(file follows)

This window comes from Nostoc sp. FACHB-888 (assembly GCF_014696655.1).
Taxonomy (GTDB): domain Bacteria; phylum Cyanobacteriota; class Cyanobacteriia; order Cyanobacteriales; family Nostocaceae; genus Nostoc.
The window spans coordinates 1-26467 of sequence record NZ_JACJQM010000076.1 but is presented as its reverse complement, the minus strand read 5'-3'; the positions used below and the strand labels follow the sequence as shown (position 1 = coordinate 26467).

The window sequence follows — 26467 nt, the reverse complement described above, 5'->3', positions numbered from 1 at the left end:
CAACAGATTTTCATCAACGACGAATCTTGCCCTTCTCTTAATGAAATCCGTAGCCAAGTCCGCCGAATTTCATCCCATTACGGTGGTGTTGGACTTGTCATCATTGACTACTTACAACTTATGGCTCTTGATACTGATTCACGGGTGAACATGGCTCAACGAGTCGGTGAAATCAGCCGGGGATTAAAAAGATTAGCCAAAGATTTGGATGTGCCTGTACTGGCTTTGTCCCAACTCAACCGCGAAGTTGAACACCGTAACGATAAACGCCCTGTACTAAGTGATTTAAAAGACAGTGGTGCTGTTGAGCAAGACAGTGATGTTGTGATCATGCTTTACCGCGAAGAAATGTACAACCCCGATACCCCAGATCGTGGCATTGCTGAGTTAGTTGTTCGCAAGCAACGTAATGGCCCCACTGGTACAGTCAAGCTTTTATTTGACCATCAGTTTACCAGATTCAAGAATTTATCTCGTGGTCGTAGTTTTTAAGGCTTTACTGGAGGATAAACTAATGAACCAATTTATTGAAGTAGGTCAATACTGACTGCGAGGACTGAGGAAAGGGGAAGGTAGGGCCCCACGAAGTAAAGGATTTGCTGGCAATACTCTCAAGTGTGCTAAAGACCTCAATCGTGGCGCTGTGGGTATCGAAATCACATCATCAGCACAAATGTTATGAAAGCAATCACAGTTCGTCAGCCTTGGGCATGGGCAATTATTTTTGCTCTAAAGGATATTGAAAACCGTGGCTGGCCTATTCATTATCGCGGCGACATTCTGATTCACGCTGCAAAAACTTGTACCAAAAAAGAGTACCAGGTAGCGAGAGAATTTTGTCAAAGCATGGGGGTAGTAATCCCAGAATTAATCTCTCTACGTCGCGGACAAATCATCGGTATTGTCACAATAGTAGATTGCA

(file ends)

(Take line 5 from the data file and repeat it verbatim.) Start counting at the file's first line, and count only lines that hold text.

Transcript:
CAACAGATTTTCATCAACGACGAATCTTGCCCTTCTCTTAATGAAATCCGTAGCCAAGTCCGCCGAATTTCATCCCATTACGGTGGTGTTGGACTTGTCATCATTGACTACTTACAACTTATGGCTCTTGATACTGATTCACGGGTGAACATGGCTCAACGAGTCGGTGAAATCAGCCGGGGATTAAAAAGATTAGCCAAAGATTTGGATGTGCCTGTACTGGCTTTGTCCCAACTCAACCGCGAAGTTGAACACCGTAACGATAAACGCCCTGTACTAAGTGATTTAAAAGACAGTGGTGCTGTTGAGCAAGACAGTGATGTTGTGATCATGCTTTACCGCGAAGAAATGTACAACCCCGATACCCCAGATCGTGGCATTGCTGAGTTAGTTGTTCGCAAGCAACGTAATGGCCCCACTGGTACAGTCAAGCTTTTATTTGACCATCAGTTTACCAGATTCAAGAATTTATCTCGTGGTCGTAGTTTTTAAGGCTTTACTGGAGGATAAACTAATGAACCAATTTATTGAAGTAGGTCAATACTGACTGCGAGGACTGAGGAAAGGGGAAGGTAGGGCCCCACGAAGTAAAGGATTTGCTGGCAATACTCTCAAGTGTGCTAAAGACCTCAATCGTGGCGCTGTGGGTATCGAAATCACATCATCAGCACAAATGTTATGAAAGCAATCACAGTTCGTCAGCCTTGGGCATGGGCAATTATTTTTGCTCTAAAGGATATTGAAAACCGTGGCTGGCCTATTCATTATCGCGGCGACATTCTGATTCACGCTGCAAAAACTTGTACCAAAAAAGAGTACCAGGTAGCGAGAGAATTTTGTCAAAGCATGGGGGTAGTAATCCCAGAATTAATCTCTCTACGTCGCGGACAAATCATCGGTATTGTCACAATAGTAGATTGCA